Next has warned it expects sales growth to slow ahead of Christmas as household budgets come under pressure, but reported an improvement in supply chain disruption that has limited stock.
The fashion-to-homewares retailer’s chief executive, the pro-Brexit Tory peer Lord Wolfson, had urged ministers in September to take “decisive action” by relaxing immigration rules to tackle the shortage of workers hampering the economy.
The company had complained about a lack of staff in crucial roles, including haulage, but revealed on Wednesday that it still saw a 17% leap in full price sales during the thirteen weeks to 30 October versus two years ago – beating market expectations.
The performance was led by its sprawling online operations as store sales across the UK and Ireland during the third quarter were down almost 29% on the same period a year ago.
Online revenue was 40% up.
Next said that full price sales over the past five weeks were 14% higher – better than its forecast of 10% – but it still expected the rate of growth to slow to 10% in the final three months of its financial year.
“We are maintaining our Q4 full price sales guidance at +10% and full year profit before tax at £800m,” Next said.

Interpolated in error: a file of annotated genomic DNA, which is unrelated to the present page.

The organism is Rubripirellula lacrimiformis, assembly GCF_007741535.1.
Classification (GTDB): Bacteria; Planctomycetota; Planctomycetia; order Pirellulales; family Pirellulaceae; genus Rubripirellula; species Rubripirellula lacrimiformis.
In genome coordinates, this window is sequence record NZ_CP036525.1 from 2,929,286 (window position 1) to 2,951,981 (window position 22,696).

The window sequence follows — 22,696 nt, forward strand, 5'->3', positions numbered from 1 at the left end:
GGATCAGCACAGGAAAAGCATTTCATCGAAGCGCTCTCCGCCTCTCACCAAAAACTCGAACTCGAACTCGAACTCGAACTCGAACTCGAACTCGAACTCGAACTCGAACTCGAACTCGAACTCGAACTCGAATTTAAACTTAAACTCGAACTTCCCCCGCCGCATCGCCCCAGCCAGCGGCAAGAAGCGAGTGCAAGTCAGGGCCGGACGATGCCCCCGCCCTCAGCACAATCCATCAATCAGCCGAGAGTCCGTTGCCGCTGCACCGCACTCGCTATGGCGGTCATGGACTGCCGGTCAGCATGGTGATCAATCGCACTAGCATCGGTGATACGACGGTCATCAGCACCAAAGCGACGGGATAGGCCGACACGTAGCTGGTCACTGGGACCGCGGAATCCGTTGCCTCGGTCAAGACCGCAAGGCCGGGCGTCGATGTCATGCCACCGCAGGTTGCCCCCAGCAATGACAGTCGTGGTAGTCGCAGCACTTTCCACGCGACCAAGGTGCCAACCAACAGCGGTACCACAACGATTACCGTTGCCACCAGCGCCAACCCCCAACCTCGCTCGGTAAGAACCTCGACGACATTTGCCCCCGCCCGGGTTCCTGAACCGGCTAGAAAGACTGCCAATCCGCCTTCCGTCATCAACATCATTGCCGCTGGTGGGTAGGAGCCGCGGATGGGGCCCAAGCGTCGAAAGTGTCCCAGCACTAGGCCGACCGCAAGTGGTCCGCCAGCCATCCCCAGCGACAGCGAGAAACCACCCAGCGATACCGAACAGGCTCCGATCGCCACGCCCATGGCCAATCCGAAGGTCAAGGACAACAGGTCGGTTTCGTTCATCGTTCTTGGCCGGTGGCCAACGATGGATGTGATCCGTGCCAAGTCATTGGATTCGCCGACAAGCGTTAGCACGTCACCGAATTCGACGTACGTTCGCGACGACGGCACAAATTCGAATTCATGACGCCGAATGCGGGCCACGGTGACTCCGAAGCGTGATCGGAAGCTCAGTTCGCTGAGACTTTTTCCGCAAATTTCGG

The profit figure would be an improvement of 7% on 2020.
The retailer said the lack of an upgrade was due to the fact that inflation is rising as a consequence of surging bills for things such as fuel and household energy and that was likely to “moderate demand for more discretionary purchases” among shoppers.
“The effects of pent-up demand (from COVID restrictions) are likely to continue to diminish,” it said.
“Stock availability has improved but remains challenging, with delays in our international supply chain being compounded by labour shortages in the UK transport and warehousing networks.”
“However, to date, stock limitations appear to be offset by strong underlying demand,” Next reported.
Shares fell 3% at the open – possibly due to the fact investors had become used to profit upgrades from the chain.
Zoe Gillespie, investment manager at Brewin Dolphin, said: “Next is in good shape going into the key trading period building up to Christmas.
“Retail continues to be challenging, but there are signs of improvement on earlier in the year, and this has been more than offset by sales growth at its online operations.
“There are no doubt bumps in the road ahead – with stock availability and labour shortages in the UK’s logistics network highlighted in today’s update – but Next continues to go from strength to strength and increasingly looks like one of the high street’s winners, adapting better than most to changes in consumers’ shopping habits.”
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